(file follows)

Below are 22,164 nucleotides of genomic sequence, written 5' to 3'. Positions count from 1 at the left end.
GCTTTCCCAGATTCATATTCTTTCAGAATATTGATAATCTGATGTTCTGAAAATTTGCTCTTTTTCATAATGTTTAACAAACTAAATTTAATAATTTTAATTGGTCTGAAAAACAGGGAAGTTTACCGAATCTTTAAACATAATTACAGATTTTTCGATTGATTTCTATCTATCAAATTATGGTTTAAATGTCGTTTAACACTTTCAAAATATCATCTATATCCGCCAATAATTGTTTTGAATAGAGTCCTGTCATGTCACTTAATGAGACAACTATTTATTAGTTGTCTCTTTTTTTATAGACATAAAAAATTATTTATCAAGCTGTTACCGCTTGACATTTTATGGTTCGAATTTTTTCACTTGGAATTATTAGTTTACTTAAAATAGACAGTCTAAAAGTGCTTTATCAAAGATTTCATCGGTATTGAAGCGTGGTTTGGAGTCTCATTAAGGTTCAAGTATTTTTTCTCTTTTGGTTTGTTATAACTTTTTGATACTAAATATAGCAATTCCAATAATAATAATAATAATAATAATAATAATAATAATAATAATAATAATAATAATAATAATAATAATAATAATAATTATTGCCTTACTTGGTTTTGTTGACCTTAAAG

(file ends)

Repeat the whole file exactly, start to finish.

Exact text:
Below are 22,164 nucleotides of genomic sequence, written 5' to 3'. Positions count from 1 at the left end.
GCTTTCCCAGATTCATATTCTTTCAGAATATTGATAATCTGATGTTCTGAAAATTTGCTCTTTTTCATAATGTTTAACAAACTAAATTTAATAATTTTAATTGGTCTGAAAAACAGGGAAGTTTACCGAATCTTTAAACATAATTACAGATTTTTCGATTGATTTCTATCTATCAAATTATGGTTTAAATGTCGTTTAACACTTTCAAAATATCATCTATATCCGCCAATAATTGTTTTGAATAGAGTCCTGTCATGTCACTTAATGAGACAACTATTTATTAGTTGTCTCTTTTTTTATAGACATAAAAAATTATTTATCAAGCTGTTACCGCTTGACATTTTATGGTTCGAATTTTTTCACTTGGAATTATTAGTTTACTTAAAATAGACAGTCTAAAAGTGCTTTATCAAAGATTTCATCGGTATTGAAGCGTGGTTTGGAGTCTCATTAAGGTTCAAGTATTTTTTCTCTTTTGGTTTGTTATAACTTTTTGATACTAAATATAGCAATTCCAATAATAATAATAATAATAATAATAATAATAATAATAATAATAATAATAATAATAATAATAATAATAATAATAATTATTGCCTTACTTGGTTTTGTTGACCTTAAAG